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EC number: 201-067-0
CAS number: 77-90-7
ATBC can be rapidly absorbed via oral route of exposure. Absorption via dermal and inhalation routes is limited. Absorbed ATBC was rapidly metabolized and eliminated in rats.
The metabolism of ATBC after oral dosing in male rats was
tested in an ADME study (Hiser et al., 1992; Dow Chem. Co., 1992). In
this study groups of 4 – 5 male Sprague-Dawley rats were dosed once via
gavage with 70 mg [14C]ATBC/kg bw and urine, faeces, cage wash, expired
organics and [14C]CO2, blood, tissues (including GI tract and contents)
and carcass were analysed for [14C] and/or unchanged ATBC. Absorption of
dosed [14C] was rapid (t1/2 = 1.0 h) and extensive (>= 67 %). Absorbed
[14C]ATBC was rapidly and completely metabolized and eliminated. More
than 87 % of the administered radioactivity was excreted during the
initial 24 hrs after dosing. For [14C] in blood an elimination half-life
of 3.4 hrs was calculated during this interval. Less than 1 % of the
dosed radioactivity remained in tissues and carcass 48 hrs post-dosing.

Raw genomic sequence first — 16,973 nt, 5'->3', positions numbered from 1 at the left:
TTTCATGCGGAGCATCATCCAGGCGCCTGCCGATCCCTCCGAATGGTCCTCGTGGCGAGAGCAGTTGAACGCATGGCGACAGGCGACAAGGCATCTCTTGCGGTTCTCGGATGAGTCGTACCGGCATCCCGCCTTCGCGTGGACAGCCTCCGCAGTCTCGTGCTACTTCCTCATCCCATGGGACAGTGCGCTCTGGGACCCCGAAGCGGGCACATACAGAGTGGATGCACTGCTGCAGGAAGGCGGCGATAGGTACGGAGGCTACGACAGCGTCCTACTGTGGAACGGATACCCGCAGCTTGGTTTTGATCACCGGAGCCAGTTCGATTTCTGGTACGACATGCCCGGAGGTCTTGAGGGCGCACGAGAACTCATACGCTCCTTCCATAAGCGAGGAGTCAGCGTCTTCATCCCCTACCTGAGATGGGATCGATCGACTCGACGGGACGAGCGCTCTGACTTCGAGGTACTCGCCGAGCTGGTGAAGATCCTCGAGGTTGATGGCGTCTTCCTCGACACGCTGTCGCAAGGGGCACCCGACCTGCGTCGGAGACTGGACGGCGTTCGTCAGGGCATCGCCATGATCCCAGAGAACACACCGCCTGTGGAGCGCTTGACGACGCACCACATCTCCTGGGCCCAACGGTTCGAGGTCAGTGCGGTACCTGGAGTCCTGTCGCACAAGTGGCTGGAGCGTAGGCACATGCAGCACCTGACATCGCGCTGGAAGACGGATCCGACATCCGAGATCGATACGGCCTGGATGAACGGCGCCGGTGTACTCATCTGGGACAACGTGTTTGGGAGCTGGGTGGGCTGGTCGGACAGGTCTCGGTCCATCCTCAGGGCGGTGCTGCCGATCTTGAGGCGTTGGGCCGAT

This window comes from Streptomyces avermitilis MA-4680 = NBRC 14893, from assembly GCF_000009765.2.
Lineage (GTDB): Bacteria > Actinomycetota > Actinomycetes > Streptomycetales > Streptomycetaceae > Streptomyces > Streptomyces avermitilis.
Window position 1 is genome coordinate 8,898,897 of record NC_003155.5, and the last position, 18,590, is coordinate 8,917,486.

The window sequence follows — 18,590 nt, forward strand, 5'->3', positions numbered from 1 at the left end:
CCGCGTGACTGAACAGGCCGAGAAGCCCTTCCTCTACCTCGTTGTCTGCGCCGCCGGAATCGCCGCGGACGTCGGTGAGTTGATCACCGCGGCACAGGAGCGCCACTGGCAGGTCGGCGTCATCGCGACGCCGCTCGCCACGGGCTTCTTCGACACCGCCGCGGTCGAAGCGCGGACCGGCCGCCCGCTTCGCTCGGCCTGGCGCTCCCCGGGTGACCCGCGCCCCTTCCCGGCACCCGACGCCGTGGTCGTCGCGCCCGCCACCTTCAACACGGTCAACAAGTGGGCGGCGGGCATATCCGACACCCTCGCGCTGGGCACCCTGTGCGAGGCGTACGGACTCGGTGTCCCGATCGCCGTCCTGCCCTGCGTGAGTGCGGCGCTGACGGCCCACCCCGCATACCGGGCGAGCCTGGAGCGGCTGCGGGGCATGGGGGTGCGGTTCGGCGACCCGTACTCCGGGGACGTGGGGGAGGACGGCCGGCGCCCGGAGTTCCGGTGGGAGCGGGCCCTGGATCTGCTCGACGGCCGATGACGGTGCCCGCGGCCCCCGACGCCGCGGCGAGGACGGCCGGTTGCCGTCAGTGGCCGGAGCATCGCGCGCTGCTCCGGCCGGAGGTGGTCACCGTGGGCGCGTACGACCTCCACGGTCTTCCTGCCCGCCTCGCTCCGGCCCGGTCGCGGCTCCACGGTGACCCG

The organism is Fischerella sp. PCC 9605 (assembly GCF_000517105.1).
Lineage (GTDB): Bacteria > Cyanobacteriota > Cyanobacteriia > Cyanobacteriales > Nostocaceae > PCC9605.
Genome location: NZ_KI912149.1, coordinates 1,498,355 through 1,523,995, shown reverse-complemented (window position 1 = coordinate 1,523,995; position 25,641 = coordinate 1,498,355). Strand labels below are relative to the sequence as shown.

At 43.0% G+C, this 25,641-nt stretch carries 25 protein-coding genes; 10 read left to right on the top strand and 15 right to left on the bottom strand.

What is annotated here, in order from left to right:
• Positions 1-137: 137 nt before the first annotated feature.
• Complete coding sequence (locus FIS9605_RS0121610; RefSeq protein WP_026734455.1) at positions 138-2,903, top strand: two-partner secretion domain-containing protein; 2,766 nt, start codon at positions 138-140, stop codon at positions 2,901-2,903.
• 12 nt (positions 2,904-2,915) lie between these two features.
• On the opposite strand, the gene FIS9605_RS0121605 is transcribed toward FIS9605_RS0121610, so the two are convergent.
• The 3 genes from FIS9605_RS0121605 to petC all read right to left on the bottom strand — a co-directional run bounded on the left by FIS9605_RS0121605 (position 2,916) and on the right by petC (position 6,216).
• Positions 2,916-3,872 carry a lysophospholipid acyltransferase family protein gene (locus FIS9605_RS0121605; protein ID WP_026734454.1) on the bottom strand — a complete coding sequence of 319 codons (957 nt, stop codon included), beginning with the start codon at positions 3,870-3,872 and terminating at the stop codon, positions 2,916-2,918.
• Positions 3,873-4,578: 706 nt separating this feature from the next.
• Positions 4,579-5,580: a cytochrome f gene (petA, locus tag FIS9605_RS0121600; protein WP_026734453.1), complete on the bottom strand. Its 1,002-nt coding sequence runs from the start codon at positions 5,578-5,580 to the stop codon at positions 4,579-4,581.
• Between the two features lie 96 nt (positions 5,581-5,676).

The principleroute of [14C] excretion was via urine (59 – 70 % of the
[14C] dose), while 25 – 36 % were excreted via faeces and 2 % as
[14C]CO2. At least 9 radiolabeled metabolites were found in urine and 3
in faeces. Urinary metabolites positively identified were acetyl
citrate, mono-butyl citrate (tentatively the major metabolite), acetyl
mono-butyl citrate, dibutyl citrate, and acetyl dibutyl citrate.
It was concluded that the low oral toxicity of ATBC is
not due to poor absorption but is caused by an intrinsic property of
ATBC and/or its metabolites or is due to rapid clearance in the rat.
No experimental studies on dermal uptake are available
for ATBC. An assessment of its penetration ability through the skin is
assessed based on the physico-chemical properties. Taken into account
molecular weight of 402, logPow of 4.86 and water solubility of 4.49
mg/L, dermal absorption is expected to be low. However, according to the
criteria outlined in TGD (Appendix IV, 2003) 100% dermal absorption
should be considered for ATBC (worst-case).
Due to the logPow of 4.86, a directly absorption of ATBC
across the respiratory epithelium is possible. Water solubility of 4.49
mg/L indicates a certain potential for accumulation. On the other hand,
vapour pressure of 0.049 Pa and boiling point of 331°C point to a low
volatility. Based on these data, it can be expected that ATBC is
marginally available in the air for inhalation. However, 100% for
absorption by inhalation is considered due to the absence of
substance-specific information on absorption rates.
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